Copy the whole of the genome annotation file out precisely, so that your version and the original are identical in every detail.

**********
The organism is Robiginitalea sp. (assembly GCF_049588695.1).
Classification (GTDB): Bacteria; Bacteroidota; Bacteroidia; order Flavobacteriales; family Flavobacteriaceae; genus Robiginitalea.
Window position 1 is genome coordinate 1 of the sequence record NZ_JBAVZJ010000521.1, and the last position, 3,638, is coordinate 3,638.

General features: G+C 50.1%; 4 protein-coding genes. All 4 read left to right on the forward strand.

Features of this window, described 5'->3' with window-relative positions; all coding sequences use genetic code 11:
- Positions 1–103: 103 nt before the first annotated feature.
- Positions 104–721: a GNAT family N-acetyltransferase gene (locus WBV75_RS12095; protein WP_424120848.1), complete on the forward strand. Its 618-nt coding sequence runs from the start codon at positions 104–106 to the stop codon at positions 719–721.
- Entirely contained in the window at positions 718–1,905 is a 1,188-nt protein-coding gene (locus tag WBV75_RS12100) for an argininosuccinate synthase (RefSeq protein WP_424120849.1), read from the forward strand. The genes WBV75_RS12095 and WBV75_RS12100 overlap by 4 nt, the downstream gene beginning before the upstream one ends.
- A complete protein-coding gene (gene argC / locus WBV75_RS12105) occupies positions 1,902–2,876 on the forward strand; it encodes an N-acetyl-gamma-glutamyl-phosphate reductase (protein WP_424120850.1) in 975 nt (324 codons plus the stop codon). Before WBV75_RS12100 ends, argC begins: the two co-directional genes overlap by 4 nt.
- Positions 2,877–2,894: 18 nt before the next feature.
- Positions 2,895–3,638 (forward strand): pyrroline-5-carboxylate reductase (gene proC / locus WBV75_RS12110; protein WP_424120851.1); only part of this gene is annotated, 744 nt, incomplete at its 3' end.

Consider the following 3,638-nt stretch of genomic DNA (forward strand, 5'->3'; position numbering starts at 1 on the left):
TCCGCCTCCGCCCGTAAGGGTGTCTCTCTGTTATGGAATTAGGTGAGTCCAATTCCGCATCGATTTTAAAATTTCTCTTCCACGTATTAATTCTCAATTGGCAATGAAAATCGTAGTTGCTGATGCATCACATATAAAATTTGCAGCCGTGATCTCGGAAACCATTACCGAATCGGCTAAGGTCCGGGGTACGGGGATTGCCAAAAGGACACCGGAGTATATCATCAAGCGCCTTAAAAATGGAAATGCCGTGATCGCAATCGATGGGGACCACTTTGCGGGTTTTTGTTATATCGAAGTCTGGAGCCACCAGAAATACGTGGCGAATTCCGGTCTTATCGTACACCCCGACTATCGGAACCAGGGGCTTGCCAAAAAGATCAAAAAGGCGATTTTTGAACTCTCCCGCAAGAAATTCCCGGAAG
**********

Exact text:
The organism is Robiginitalea sp. (assembly GCF_049588695.1).
Classification (GTDB): Bacteria; Bacteroidota; Bacteroidia; order Flavobacteriales; family Flavobacteriaceae; genus Robiginitalea.
Window position 1 is genome coordinate 1 of the sequence record NZ_JBAVZJ010000521.1, and the last position, 3,638, is coordinate 3,638.

General features: G+C 50.1%; 4 protein-coding genes. All 4 read left to right on the forward strand.

Features of this window, described 5'->3' with window-relative positions; all coding sequences use genetic code 11:
- Positions 1–103: 103 nt before the first annotated feature.
- Positions 104–721: a GNAT family N-acetyltransferase gene (locus WBV75_RS12095; protein WP_424120848.1), complete on the forward strand. Its 618-nt coding sequence runs from the start codon at positions 104–106 to the stop codon at positions 719–721.
- Entirely contained in the window at positions 718–1,905 is a 1,188-nt protein-coding gene (locus tag WBV75_RS12100) for an argininosuccinate synthase (RefSeq protein WP_424120849.1), read from the forward strand. The genes WBV75_RS12095 and WBV75_RS12100 overlap by 4 nt, the downstream gene beginning before the upstream one ends.
- A complete protein-coding gene (gene argC / locus WBV75_RS12105) occupies positions 1,902–2,876 on the forward strand; it encodes an N-acetyl-gamma-glutamyl-phosphate reductase (protein WP_424120850.1) in 975 nt (324 codons plus the stop codon). Before WBV75_RS12100 ends, argC begins: the two co-directional genes overlap by 4 nt.
- Positions 2,877–2,894: 18 nt before the next feature.
- Positions 2,895–3,638 (forward strand): pyrroline-5-carboxylate reductase (gene proC / locus WBV75_RS12110; protein WP_424120851.1); only part of this gene is annotated, 744 nt, incomplete at its 3' end.

Consider the following 3,638-nt stretch of genomic DNA (forward strand, 5'->3'; position numbering starts at 1 on the left):
TCCGCCTCCGCCCGTAAGGGTGTCTCTCTGTTATGGAATTAGGTGAGTCCAATTCCGCATCGATTTTAAAATTTCTCTTCCACGTATTAATTCTCAATTGGCAATGAAAATCGTAGTTGCTGATGCATCACATATAAAATTTGCAGCCGTGATCTCGGAAACCATTACCGAATCGGCTAAGGTCCGGGGTACGGGGATTGCCAAAAGGACACCGGAGTATATCATCAAGCGCCTTAAAAATGGAAATGCCGTGATCGCAATCGATGGGGACCACTTTGCGGGTTTTTGTTATATCGAAGTCTGGAGCCACCAGAAATACGTGGCGAATTCCGGTCTTATCGTACACCCCGACTATCGGAACCAGGGGCTTGCCAAAAAGATCAAAAAGGCGATTTTTGAACTCTCCCGCAAGAAATTCCCGGAAG